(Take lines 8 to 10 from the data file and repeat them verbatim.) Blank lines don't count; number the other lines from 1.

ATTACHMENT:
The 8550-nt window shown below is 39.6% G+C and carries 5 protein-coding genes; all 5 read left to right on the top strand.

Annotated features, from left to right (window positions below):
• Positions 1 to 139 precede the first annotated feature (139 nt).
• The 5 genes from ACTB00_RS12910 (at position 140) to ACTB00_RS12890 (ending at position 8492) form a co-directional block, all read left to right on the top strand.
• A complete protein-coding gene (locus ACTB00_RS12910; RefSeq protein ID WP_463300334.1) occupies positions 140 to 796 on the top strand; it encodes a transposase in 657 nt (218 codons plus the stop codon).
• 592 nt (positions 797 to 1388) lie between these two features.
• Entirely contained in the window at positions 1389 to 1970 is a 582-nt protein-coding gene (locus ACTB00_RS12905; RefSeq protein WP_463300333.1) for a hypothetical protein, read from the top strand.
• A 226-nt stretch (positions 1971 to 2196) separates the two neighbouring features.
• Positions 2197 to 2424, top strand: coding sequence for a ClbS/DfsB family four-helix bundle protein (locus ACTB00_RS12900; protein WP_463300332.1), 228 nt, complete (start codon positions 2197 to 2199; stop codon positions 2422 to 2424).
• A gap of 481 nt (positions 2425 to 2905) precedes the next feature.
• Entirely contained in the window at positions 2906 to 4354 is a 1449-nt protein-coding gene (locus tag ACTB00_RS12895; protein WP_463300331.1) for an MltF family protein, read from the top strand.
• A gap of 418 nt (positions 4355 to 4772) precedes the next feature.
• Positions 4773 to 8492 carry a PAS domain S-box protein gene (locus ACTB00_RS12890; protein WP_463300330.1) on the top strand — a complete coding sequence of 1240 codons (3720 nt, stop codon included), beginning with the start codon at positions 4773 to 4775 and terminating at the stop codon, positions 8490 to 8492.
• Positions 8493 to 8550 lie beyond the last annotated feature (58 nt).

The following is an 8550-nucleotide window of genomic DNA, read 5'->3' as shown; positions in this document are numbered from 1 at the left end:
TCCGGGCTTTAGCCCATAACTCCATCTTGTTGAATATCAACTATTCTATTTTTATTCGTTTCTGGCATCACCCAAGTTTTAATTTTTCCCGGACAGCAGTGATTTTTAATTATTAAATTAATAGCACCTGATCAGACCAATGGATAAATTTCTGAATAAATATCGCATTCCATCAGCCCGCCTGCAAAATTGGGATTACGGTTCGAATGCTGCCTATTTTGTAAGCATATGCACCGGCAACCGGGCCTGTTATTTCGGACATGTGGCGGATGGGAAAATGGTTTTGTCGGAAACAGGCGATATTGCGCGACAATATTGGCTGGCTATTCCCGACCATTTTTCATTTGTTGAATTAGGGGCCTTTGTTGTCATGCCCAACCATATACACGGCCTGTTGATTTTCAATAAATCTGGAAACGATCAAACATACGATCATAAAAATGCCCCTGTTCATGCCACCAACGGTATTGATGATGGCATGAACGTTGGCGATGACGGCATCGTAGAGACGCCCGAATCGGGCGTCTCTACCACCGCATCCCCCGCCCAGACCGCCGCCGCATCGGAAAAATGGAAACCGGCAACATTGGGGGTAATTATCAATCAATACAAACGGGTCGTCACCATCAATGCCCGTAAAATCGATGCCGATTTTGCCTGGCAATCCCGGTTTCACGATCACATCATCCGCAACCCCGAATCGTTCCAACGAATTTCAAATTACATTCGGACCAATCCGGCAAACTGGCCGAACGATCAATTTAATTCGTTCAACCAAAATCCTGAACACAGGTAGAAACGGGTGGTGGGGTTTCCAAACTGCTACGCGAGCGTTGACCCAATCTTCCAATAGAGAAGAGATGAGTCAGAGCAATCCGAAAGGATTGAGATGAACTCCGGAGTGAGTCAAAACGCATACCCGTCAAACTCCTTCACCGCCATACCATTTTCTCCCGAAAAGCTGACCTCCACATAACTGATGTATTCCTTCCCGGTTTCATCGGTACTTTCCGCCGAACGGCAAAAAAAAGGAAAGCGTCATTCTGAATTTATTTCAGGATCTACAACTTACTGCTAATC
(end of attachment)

• A 226-nt stretch (positions 1971 to 2196) separates the two neighbouring features.
• Positions 2197 to 2424, top strand: coding sequence for a ClbS/DfsB family four-helix bundle protein (locus ACTB00_RS12900; protein WP_463300332.1), 228 nt, complete (start codon positions 2197 to 2199; stop codon positions 2422 to 2424).
• A gap of 481 nt (positions 2425 to 2905) precedes the next feature.